The Golden Rule
Do to others as you would have them do to you. Luke 6:31 Chances are that you learned this as a child; even if you weren’t brought up in a Christian home. Since this is a lesson on forgiveness, let’s get right to the point, since we are already familiar with this verse.
If you did something that resulted in pain or harm or hurt to another person, would you want them to forgive you?
OK, nobody ever says “no” to that question! Let’s try another one: Are you willing to be first and forgive others who hurt you in some way, even if they might not always forgive you?
Ah, now that one isn’t quite as easy. If you said “yes,” then have you already forgiven those who have wronged you in your life? Maybe we need to take a look at that one before you answer. We know that God has forgiven us for our sins when we become Christians. There are literally hundreds of verses in the New Testament that tell us so, in fact they tell us that not only has God forgiven us, but that He has taken our sins away completely. It isn’t as though our “permanent record” shows that we have committed infractions, and that those infractions are “paid for”. God has taken the infractions away completely; our “record” is completely clean. Thus, God’s forgiveness means that there is no record of our sins any more, and that there is no penalty or repercussions either: We have been justified before God. What great news!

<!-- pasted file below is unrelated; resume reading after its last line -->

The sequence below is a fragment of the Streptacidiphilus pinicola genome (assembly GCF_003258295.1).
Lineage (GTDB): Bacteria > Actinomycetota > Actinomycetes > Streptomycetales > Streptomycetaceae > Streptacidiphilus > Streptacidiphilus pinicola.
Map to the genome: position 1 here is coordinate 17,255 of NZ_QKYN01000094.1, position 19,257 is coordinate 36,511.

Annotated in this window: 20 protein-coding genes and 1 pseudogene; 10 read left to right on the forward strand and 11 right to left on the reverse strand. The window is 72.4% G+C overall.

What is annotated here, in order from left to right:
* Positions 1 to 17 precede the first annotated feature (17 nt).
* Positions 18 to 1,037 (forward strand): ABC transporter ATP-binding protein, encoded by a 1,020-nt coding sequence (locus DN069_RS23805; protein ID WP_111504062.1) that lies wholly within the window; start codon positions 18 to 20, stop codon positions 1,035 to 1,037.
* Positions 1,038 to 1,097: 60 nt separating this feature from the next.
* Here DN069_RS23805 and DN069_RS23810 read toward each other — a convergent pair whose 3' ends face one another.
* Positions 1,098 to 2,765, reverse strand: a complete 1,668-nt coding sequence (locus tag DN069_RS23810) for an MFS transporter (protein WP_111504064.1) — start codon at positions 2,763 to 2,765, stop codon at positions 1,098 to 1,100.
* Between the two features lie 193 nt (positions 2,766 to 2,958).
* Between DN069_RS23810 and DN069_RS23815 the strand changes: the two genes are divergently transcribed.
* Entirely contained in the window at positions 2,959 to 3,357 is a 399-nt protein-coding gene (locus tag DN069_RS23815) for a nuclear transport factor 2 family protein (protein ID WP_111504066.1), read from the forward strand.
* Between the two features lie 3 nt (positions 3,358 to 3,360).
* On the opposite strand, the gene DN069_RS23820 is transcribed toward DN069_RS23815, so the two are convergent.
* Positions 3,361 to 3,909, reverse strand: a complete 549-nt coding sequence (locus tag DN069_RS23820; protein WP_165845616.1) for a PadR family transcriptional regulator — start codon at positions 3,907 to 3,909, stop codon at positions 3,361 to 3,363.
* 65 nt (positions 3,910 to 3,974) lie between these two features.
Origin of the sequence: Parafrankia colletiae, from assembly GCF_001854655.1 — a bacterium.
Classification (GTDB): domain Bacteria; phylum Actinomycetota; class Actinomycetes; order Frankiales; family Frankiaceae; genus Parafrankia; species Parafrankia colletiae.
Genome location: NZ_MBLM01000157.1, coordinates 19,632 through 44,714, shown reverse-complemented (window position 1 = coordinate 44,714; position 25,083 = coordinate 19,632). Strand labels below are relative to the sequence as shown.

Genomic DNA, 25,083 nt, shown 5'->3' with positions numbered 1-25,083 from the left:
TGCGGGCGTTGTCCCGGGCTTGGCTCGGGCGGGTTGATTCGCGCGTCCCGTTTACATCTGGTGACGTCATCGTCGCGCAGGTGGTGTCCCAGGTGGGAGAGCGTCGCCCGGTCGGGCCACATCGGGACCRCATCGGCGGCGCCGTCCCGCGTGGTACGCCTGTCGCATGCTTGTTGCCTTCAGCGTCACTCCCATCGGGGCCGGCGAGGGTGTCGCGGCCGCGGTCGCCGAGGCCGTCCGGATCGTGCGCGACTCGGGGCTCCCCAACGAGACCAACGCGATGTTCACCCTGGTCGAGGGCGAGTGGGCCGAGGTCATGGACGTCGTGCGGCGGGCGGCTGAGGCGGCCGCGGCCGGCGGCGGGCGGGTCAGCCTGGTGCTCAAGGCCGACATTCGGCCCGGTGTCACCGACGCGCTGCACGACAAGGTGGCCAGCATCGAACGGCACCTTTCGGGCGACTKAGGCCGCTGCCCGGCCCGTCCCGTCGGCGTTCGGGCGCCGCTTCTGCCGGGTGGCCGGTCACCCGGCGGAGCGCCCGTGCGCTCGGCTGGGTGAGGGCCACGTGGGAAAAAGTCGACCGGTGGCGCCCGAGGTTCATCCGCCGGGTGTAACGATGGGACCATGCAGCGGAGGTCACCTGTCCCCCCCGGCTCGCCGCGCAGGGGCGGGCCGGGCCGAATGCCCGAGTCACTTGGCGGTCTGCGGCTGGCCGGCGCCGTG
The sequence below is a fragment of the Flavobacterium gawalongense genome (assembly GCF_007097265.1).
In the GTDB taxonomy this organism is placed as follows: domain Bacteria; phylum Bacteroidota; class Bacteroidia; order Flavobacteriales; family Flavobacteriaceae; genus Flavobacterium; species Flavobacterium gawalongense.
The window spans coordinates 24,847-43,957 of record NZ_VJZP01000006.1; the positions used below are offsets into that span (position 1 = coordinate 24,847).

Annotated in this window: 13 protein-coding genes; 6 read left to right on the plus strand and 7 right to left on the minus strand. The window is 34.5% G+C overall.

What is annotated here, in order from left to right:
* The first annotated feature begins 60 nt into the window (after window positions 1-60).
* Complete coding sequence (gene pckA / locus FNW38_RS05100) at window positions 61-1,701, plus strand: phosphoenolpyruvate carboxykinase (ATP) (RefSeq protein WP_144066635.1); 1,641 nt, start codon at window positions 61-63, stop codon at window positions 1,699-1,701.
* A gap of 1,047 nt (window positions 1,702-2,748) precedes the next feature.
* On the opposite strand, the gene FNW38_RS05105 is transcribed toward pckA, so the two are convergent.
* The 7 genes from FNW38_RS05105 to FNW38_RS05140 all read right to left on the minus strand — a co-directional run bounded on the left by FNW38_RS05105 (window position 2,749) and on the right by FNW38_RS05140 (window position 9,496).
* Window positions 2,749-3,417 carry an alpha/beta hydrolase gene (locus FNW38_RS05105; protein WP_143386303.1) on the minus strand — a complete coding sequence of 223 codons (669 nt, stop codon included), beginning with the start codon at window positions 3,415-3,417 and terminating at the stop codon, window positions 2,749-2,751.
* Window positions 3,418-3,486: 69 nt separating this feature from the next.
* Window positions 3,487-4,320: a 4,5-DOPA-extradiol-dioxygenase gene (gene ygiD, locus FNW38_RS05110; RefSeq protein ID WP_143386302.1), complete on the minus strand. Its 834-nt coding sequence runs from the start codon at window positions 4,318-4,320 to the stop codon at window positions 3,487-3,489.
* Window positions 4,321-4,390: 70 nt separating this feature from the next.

Then God tells us that just as our sins have been forgiven, so also must we forgive others. When we forgive another person, that means that we no longer reserve the right to punish them; there are no repercussions from us. If the person has committed a crime, there might be legal ramifications, and if they are not followers of Christ, they may have an issue with God, but we have acknowledged that we have forgiven them and have moved on. That doesn’t mean that we have necessarily forgotten the incident, and it surely doesn’t mean that we will put ourselves or our families into harm’s way, but we will not seek to impose sanctions ourselves, and there will be no grudges. When we do this, we gain two wonderful advantages, first, we will grow closer in our relationship with Jesus Christ, and for our action is one of love and within His will for us. Second, we will have lifted a terrible burden off of our own shoulders, since we won’t have the baggage of pain and emotional trauma to carry through life any more.
So, back to the question: Are you willing to be first and forgive others who hurt you in some way, even if they might not always forgive you?